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Old 02-24-2010   #106
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Thumbs up Re: High end processors VS low end processors/receivers, hardware differences?

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Originally Posted by DaViD Boulet View Post
I'm sure that companies that knowingly produce inferior products would neither look forward to double-blind tests nor measurements.

However, high-end audio companies (what we're really talking about here) have nothing against double-blind tests whatsoever. In fact, most audio companies, high-end or otherwise, use double-blind tests in-house extensively during design of their products. Speaker manufacturers, for instance, will have listening panels listen for hours in double-blind scenarios never knowing what component they're hearing... in order to gauge the best possible sound.



A high-end audio manufacturer suggesting that test measurements are not the full story to express the whole of human hearing isn't "whining" or even minimizing the importance of measurable tests. It's simply putting measureable results into perspective and acknowledging that such measurements have limits. Once you've double-blind auditioned two components that "measure the same" and heard distinct differences between them, it's not so hard to undrestand.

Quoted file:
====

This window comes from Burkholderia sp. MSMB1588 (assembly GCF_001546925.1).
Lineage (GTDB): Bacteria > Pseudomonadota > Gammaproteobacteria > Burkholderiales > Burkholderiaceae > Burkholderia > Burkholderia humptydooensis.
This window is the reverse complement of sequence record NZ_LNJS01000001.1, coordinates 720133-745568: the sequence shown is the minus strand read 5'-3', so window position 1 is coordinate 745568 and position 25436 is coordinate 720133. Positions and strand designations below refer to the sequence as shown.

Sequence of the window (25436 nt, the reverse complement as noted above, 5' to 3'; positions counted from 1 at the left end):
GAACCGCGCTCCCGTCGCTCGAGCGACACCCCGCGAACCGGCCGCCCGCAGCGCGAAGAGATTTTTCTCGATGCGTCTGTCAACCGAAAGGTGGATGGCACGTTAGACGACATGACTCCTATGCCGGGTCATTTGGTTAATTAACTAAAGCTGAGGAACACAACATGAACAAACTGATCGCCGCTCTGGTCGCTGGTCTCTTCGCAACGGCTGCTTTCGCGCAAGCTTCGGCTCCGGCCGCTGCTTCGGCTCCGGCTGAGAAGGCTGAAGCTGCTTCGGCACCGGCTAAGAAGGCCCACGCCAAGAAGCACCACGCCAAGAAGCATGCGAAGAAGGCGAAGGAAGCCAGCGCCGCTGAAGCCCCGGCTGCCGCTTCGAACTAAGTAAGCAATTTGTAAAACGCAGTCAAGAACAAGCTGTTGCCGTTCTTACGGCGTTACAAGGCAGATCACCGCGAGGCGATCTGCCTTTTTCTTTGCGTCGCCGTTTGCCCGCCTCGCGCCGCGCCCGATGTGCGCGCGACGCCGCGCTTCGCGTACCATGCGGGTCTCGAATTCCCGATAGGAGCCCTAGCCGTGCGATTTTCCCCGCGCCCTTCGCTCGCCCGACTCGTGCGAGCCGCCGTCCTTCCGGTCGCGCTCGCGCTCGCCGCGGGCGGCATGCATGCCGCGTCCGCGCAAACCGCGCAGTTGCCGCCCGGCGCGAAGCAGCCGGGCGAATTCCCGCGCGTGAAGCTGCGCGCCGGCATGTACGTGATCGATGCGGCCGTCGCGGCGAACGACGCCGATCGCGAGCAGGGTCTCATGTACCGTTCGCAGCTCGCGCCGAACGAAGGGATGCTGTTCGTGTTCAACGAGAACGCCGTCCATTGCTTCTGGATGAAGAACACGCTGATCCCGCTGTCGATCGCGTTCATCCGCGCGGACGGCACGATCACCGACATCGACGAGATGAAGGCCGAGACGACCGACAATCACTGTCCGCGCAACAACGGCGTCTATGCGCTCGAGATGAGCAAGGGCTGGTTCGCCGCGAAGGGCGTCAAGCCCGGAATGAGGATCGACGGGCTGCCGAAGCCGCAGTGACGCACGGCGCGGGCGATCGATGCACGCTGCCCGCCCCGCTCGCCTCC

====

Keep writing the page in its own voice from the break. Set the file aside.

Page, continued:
No one mentioned how high end the company is. But the cable companies that charge very high, some extremely high, prices for cables clearly found a way to extract huge prices from gullible customers, and double blind tests pretty much prove that.
Also, I got the impression that the companies that criticize testing with test equipment have more than perspective in mind, their products more than likely don't test as well in comparison to competitors. Of course, tests certainly are not the whole picture, but those products having low distortion, especially certain types of distortion, such as odd harmonic distortion, are probably going to sound better to the ear. I do not reject a product by the results of test equipment alone, unless the distortion is unduly high, its just a consideration. I do reject equipment that imposes a "tone" of its own on all music, so I don't look for "warm" sound, I look for products that are most successful in replicating the music itself.
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Old 02-25-2010   #107
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Default Re: High end processors VS low end processors/receivers, hardware differences?

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No one mentioned how high end the company is. But the cable companies that charge very high, some extremely high, prices for cables clearly found a way to extract huge prices from gullible customers, and double blind tests pretty much prove that.